With the release of the Java 2 Platform, Enterprise Edition v. 1.4 Software Development Kit (J2EE 1.4 SDK), web services becomes a standard feature of the J2EE platform. Java web services, with its support for SOAP, WSDL, and WS-I Basic Profile, are now integrated with servlets, JSP pages, and enterprise beans. Developers new to web services can leverage their existing knowledge of J2EE, and developers familiar with Java web services can reuse the same APIs in a more standard way. With these opportunities come new choices and new design decisions that need to be made: What is the most appropriate way to implement a web service client? What is the proper integration technology to use: JAX-RPC, JMS, J2EE Connector architecture, or RMI-IIOP? How do design patterns fit in with web services?
To help developers make these critical design choices, with each new version of the J2EE technology released, Sun has offered the Java BluePrints, a set of guidelines that outline the design trade-offs and architectural implications of the latest features of the J2EE technology. The Java BluePrints:
The reference application for the J2EE 1.4 platform is a travel agency scenario titled Java Adventure Builder Reference application. The adventure builder reference application does for the J2EE 1.4 SDK what Java Pet Store did for the J2EE 1.2 and J2EE 1.3 SDKs. Like Pet Store, the adventure builder reference application is more than just sample code. It represents the earliest demonstration of design patterns, design decisions, and implementation of Sun's recommended practices for writing J2EE applications. The Java BluePrints web site includes online versions of the J2EE 1.3 BluePrints book, early access chapters to the upcoming J2EE 1.4 BluePrints book, a design pattern catalog put together by the authors of Core J2EE Patterns, and links to downloads of Pet Store and the adventure builder reference application. The adventure builder reference application is meant to showcase portable J2EE code. In addition to illustrating Java BluePrints guidelines, it has been verified with the J2EE 1.4 Application Verification Kit, Sun's tool for verifying portability in J2EE applications.
The adventure builder reference application focuses on the latest features of the J2EE 1.4 platform. It presents a travel agency scenario where users can create custom-built travel adventures. Web services is about communication between clients and end points, and the adventure builder application seamlessly links multiple web services together to form a demonstration of the travel agency of the future where tourists can sightsee on Mount Kilimanjaro, journey to the Antarctic, or schedule a trip to the space station. The travel agency scenario itself is not as important as the techniques used to aggregate back-end services. In particular, the application takes advantage of the following features from the J2EE 1.4 SDK:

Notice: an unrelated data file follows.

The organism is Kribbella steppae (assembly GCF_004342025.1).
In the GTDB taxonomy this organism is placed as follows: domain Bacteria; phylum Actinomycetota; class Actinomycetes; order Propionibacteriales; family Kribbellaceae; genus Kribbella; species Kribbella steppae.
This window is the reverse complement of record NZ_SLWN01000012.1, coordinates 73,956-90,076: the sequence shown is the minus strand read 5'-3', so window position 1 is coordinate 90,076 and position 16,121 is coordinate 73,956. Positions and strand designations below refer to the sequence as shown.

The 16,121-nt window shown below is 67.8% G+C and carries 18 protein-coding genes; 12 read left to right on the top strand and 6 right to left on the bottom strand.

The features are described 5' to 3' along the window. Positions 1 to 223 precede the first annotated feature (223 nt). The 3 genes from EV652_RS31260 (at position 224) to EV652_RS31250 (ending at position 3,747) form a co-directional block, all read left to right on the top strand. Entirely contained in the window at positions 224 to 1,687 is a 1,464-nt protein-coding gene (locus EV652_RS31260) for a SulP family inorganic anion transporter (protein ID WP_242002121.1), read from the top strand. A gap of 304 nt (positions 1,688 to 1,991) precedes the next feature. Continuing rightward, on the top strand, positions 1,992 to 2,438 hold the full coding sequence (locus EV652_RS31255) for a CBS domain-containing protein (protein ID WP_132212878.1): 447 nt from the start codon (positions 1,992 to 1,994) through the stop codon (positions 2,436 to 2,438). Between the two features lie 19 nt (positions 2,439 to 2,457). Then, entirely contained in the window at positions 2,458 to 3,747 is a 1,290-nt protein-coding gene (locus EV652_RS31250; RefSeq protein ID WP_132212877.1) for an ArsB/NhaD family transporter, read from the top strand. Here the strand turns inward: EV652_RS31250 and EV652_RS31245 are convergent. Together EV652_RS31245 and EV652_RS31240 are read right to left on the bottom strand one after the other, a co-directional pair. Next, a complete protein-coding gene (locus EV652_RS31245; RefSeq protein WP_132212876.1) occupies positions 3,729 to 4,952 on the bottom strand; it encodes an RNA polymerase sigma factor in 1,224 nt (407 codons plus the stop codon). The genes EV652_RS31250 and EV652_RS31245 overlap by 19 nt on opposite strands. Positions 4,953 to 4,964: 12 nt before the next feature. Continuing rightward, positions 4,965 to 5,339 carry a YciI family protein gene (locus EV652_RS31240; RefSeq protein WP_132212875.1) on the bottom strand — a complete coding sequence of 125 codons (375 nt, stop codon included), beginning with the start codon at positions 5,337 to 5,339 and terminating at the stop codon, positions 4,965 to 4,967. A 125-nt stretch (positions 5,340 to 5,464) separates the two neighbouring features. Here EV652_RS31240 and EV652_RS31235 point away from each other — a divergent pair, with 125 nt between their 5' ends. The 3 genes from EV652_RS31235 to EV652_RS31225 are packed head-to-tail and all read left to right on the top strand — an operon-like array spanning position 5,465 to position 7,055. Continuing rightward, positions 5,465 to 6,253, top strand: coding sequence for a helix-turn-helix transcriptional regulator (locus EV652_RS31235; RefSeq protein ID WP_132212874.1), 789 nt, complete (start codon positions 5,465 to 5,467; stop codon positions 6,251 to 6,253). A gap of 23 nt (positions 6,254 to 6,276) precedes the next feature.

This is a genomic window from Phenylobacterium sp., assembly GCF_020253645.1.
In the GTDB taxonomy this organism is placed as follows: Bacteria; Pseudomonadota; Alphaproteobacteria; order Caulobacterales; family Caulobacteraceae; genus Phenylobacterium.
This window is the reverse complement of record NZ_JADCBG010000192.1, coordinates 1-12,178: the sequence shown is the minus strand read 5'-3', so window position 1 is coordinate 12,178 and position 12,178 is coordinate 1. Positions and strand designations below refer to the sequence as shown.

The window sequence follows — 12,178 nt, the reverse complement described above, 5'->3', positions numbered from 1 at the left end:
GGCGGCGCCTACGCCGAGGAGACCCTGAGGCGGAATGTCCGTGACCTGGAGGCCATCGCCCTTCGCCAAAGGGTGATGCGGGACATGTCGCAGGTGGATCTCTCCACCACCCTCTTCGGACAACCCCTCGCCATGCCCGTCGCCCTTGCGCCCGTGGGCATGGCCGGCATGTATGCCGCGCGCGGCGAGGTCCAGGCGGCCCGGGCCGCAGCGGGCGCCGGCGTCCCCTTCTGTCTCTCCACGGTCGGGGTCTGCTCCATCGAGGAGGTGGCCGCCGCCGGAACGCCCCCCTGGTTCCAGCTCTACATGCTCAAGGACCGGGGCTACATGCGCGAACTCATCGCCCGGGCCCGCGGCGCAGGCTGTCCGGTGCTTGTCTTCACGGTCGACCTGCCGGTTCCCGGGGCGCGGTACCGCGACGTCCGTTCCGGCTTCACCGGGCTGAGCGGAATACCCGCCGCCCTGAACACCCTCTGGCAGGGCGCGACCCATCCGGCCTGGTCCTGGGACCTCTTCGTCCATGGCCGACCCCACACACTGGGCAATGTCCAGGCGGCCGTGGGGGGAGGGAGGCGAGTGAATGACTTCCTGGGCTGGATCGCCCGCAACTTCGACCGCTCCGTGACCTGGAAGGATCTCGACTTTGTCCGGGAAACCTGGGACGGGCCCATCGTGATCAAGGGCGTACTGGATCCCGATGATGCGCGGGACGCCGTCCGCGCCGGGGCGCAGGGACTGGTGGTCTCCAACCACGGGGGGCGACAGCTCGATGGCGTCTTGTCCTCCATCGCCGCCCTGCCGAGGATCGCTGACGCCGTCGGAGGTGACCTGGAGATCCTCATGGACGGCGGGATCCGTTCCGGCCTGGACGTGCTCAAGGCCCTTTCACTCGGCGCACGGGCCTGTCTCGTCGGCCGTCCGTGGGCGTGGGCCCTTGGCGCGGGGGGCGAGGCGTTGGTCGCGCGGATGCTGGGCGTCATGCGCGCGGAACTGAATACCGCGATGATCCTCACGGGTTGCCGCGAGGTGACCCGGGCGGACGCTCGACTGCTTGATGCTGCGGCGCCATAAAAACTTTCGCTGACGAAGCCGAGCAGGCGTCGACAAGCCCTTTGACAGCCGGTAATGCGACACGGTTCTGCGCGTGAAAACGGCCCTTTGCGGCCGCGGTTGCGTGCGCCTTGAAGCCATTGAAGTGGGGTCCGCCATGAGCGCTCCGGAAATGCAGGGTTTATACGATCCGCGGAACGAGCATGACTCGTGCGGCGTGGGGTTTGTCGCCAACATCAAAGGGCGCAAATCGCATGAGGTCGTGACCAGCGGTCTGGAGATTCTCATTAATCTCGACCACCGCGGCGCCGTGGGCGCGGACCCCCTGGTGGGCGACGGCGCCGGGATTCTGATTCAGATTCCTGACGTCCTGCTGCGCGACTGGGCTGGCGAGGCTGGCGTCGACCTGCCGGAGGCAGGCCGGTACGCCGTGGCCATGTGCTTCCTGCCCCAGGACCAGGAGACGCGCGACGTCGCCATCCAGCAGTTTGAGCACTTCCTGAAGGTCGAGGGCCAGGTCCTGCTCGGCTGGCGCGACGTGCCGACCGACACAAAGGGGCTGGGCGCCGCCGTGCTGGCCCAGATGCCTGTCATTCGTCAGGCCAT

Enterprise applications cover a wide spectrum of scenarios such as interactions between business partners, supply chain management, and inventory management. A decision to use web services should be based on the factors involved. In many situations, JMS or RMI-IIOP may very well be a more appropriate solution. In general, web services may be the appropriate solution if you are dealing with the following situations:
Figure 1 shows the high level architecture of the Java Adventure Builder Reference application. Each feature is implemented as a module.
Basic steps in using the application include the following:
In essence, the adventure builder application consists of a front-end customer web site which provides an interface to customers and a back-end order processing center which handles order fulfillment processing.
Figure 2 shows the four types of participants in the adventure builder business process.
The business problem for adventure builder is to ensure that the participants interact successfully so that customers can purchase adventure packages. To solve this problem, the enterprise must architect, design, and build appropriate J2EE applications that provide the needed business functionality and tie the application modules together.
The Order Processing Center (OPC) is the core module of the application which handles web services. For this reason, the rest of this article looks at it in more detail, examining its responsibilities for coordinating and communicating with other business units to fulfill orders.
The OPC module needs to perform the following functions:
The OPC catalog manager needs to interact with external suppliers and also keep its customer offerings up to date.
Figure 3 shows the logical submodules of the OPC and their relationship to the other participants.
When the customer places an order, the following processing flow occurs. It is important to trace the messages and documents exchanged among participants.
Figure 4 shows the detailed order fulfillment work flow.
In the above workflow, the key architectural issue that the adventure builder application must solve is the interaction among different entities or applications. These entities and applications must communicate with each other and may often exchange documents and messages of various types across numerous boundaries and work together in a coordinated fashion to solve particular business problems.
The message exchanges during the order fulfillment process is typical of most web service-based applications: